Runs hot

A Review On: Intel Core i7-4790K Processor- BX80646I74790K

Intel Core i7-4790K Processor- BX80646I74790K

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Pros: Extremely fast

Cons: Runs hot

This is an extremely fast processor, however in my opinion, gamers stick to an i5. I previously had an i5 4690k at 3.5ghz and that was enough. I upgraded to this beast because it was part of Intel's holiday deal. After installing it the computer remained relatively the same speed for most basic tasks and for gaming. The real benefit for me is when I rendered the occasional video. However that came at the cost of a lot of heat. I used the stock cooler on both and the i5 idled at around 35c while the i7 idled at around 42c. Definitely need to upgrade the cooler with this thing or its not gonna be able to use its full potential. Maybe I got a lemon but with the stock cooler prime95 was hitting the 90's so i wont overclock till i buy a proper cooler.

TLDR:
Pro-
Haven't been able to hit 100% utilization on any game
Renders videos super fast
Cons-
Runs HOT
Price per performance- I5 4690k is better

5 Comments:

You should be able to get idle temps around 25-30c with a ~17-20c room temp by enabling the proper idle states. They're obviously disabled for you.

You shouldn't use prime on the stock cooler or when overclocking, either
sound a lot like a bad IHS/TIM interface. wonder what exactly Intel did do fix the "IHS Problem" in Haswell for Devils Canyon.

both the 4690k and 4790k are 88W TDW, and idle temps shouldn't be that different.
The i5 is for gamers, but if you produce any media related work. Then go with the hyper-threaded i7.
If cooled properly, the i7 4790k doesn't run hot at all. Mine idles in the low 20s (C) sometime even the high teens. Right now its idling at 19/21/21/19 (C) according to RealTemp. Under heavy load my 4790k hits the mid 40's (C). I'm using a Corsair H80i cooler.

I been doing this computer thing for twenty + years and this is one of the best and coolest idling procs I've ever had (not to mention fast as hell). I can't believe so many people think it runs hot. It's simply not true. It's all about cooling it properly and proper air flow management inside your case.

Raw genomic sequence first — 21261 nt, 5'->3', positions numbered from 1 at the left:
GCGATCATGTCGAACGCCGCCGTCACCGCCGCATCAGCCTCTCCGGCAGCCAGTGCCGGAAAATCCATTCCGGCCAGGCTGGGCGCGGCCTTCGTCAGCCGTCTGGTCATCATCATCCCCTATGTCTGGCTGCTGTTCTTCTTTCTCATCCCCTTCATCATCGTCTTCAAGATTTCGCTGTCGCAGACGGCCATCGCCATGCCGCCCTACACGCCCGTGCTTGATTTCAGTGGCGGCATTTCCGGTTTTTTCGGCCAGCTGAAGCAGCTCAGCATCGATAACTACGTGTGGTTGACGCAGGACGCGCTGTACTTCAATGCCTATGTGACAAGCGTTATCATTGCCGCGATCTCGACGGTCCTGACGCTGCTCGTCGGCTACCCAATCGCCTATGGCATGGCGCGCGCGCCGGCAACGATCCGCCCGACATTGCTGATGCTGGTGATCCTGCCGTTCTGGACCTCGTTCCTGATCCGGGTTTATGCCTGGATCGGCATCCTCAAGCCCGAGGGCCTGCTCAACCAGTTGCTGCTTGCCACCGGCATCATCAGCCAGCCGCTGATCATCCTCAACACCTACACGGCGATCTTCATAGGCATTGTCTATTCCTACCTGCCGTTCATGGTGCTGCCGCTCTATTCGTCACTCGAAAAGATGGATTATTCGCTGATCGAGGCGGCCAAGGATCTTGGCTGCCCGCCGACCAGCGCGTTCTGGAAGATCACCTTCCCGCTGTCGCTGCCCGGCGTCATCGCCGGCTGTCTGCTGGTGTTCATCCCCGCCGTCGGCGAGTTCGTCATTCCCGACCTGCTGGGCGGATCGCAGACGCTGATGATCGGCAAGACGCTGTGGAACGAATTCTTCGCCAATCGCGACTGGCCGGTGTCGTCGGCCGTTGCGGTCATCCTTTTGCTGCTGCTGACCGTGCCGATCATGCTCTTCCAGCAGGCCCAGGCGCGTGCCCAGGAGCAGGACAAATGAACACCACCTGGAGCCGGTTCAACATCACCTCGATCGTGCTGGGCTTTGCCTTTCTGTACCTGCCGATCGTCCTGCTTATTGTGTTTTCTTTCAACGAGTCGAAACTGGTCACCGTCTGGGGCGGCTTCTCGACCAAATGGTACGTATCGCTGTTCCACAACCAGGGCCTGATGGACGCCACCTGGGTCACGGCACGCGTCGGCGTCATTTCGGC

One thing about the cooler in the box, these are the same ones that ships with dual core Pentiums & i3's, the applied thermal solution needs to be removed with alcohol. Make sure all is clean & dry (CPU also if installed the original), then use a pea sized drop of quality thermal paste on the center of the CPU (MX-4 is my favorite) and lower the cooler straight & even. Once lined up, give a very slight wiggle, that spreads the thermal paste, finish installing the cooler & then one should see much lowered temps.

With only the cooler that shipped with the CPU, I can run the PC for 8-12 hours & still be running in the lower 30's, if I allow to idle, will drop to 28-29C. Only during AV or Malware scans does temps rises, and that's normally no higher than 40C during the scan.

This is a Cadillac of a CPU (some may say Corvette), that no matter the task, the i7-4790K is more than capable of the job, and if overheating, then one needs to reinstall or RMA the CPU for replacement. Some will see benefits of a 3rd party cooler, if say, a hardcore gamer, or running 2-3 virtual machines at once. Unlike the models that runs at 130W & above, modern Intel CPU's running at only 88W should not be running hot. If so, something is wrong, be it the install process, inadequate cooling for the CPU (including case fans in proper positions), or case too cramped for proper airflow.

Even wiring management plays a factor, if all in the way, will impede airflow & I've seen this a lot, sloppy PC building. It's also good to have a nice clean case, cans of compressed air for this purpose is low cost, and one should clean their PC no less than every 6 months, more if in a dusty environment. The PC doesn't need be in a cramped area, this can restrict airflow. All of these things & more adds up when it comes to reducing heat.

And finally, overclocking will, the majority of users will never need more than the 4.4Ghz of native Turbo Boost the 4790K offers, so consider the need before setting extreme performance levels. Many sees overclocking as an art, and while I can appreciate this, it has to be performed in the right environment, a MB that can handle it, and perhaps the most important component to one's system, a quality and more than adequate PSU to meet the needs of the total system. It's better to have a 850W PSU & only need 650W than the other way around, the system will only use what it needs.

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